Over the next decade, Triveni gained heft. By FY20, revenue touched Rs817.9 crore, and international share stood at Rs392.2 crore. There were other encouraging growth metrics: The company manufactured 87 turbines, order book ballooned to Rs793.5 crore, and PAT (profit after tax) swelled to Rs121.8 crore. The growth blades of Triveni Turbine were rotating at a brisk pace. But little did the company know that it was about to be hit by two pandemics. First was natural: Covid. The second was man-made: The joint venture with GE ended after a bitter legal tussle. Sawhney faced tremendous heat, once again.
The deteriorating global landscape made things messier. Between 2012 and 2022, the global steam turbine market tumbled from 115 MW to 74 MW. What this meant was a steady 4 percent decline per annum. During the same time, the domestic market below 100 MW—this is where Triveni Turbine operates—stayed flat. The onset of the pandemic, end of over a decade-old JV, shrinking of global market and a muted growth in the domestic market were set to make business tough for the homegrown company.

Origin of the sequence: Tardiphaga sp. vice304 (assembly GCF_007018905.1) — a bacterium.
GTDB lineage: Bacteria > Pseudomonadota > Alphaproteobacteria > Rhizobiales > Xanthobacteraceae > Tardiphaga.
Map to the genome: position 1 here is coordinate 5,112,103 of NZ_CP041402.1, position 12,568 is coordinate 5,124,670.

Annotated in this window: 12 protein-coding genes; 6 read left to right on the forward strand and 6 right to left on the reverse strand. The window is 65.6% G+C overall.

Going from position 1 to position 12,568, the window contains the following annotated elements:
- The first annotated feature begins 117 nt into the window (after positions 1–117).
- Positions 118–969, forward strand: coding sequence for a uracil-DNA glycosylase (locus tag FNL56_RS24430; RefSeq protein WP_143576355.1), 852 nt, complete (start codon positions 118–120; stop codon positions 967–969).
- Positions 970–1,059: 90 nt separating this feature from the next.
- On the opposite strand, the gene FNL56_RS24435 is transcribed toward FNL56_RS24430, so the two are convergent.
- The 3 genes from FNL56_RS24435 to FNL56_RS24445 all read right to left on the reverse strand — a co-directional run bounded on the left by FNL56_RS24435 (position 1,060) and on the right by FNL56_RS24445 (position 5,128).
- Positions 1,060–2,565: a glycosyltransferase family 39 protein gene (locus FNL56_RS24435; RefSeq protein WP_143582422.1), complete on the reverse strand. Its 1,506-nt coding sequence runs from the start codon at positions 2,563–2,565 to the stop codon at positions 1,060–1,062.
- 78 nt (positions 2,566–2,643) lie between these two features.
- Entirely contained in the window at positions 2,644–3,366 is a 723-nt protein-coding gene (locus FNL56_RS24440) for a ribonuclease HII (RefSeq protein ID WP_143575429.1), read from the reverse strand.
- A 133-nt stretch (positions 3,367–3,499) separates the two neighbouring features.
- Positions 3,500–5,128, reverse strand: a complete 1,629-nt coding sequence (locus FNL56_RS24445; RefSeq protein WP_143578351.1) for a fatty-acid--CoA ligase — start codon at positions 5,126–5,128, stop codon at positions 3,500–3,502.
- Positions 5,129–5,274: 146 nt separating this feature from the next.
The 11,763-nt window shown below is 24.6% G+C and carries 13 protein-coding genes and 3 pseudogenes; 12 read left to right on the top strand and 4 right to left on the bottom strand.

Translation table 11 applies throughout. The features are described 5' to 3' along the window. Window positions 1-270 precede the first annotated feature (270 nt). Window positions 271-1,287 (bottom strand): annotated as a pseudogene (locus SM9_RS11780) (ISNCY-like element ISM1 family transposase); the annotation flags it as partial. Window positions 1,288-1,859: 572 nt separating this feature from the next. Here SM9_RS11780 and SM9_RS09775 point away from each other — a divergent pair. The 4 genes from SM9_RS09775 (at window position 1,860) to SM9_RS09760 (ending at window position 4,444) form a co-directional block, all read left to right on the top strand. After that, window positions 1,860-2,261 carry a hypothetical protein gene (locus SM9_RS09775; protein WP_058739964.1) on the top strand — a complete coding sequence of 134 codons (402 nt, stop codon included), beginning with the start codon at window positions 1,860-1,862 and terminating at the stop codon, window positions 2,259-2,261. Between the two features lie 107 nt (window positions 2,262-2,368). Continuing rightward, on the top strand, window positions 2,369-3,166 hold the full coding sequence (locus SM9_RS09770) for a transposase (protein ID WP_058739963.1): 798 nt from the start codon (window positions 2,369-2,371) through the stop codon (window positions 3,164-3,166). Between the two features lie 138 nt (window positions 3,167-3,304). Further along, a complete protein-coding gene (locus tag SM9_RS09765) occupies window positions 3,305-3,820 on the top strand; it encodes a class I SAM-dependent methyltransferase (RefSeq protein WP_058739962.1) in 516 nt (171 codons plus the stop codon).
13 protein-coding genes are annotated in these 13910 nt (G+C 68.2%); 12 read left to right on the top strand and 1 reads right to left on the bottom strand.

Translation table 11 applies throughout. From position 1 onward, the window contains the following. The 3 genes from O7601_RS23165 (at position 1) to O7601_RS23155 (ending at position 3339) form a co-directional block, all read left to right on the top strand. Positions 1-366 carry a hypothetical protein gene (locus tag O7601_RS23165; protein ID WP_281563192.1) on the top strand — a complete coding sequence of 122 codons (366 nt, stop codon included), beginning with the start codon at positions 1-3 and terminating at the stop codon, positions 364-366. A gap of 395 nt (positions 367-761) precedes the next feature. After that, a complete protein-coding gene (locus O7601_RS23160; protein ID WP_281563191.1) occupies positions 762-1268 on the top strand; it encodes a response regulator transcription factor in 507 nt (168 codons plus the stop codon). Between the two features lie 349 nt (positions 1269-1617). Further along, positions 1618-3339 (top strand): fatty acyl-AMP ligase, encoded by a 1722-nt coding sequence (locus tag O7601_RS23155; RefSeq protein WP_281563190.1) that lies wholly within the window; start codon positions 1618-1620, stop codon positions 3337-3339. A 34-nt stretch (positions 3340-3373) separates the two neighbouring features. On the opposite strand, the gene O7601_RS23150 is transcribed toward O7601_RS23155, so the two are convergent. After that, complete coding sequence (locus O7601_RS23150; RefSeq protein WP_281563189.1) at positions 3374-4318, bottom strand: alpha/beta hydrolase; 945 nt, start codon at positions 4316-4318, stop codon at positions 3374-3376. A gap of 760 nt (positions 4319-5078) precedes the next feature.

What happened next was what Sawhney keeps harping about: Change in fluid dynamics. Triveni Turbine’s aftermarket—sales of parts and services, and refurbishment for third-party turbine users—emerged as an unlikely yet strong tailwind. While the share of revenue from after-market sales stood at 26.2 percent in Q4 of FY22, it jumped to a staggering 40 percent in Q4 of FY23. Overall, the share of exports to the revenue pie too mirrored the same trend. It increased from 25.8 percent to 51.8 percent during the same period.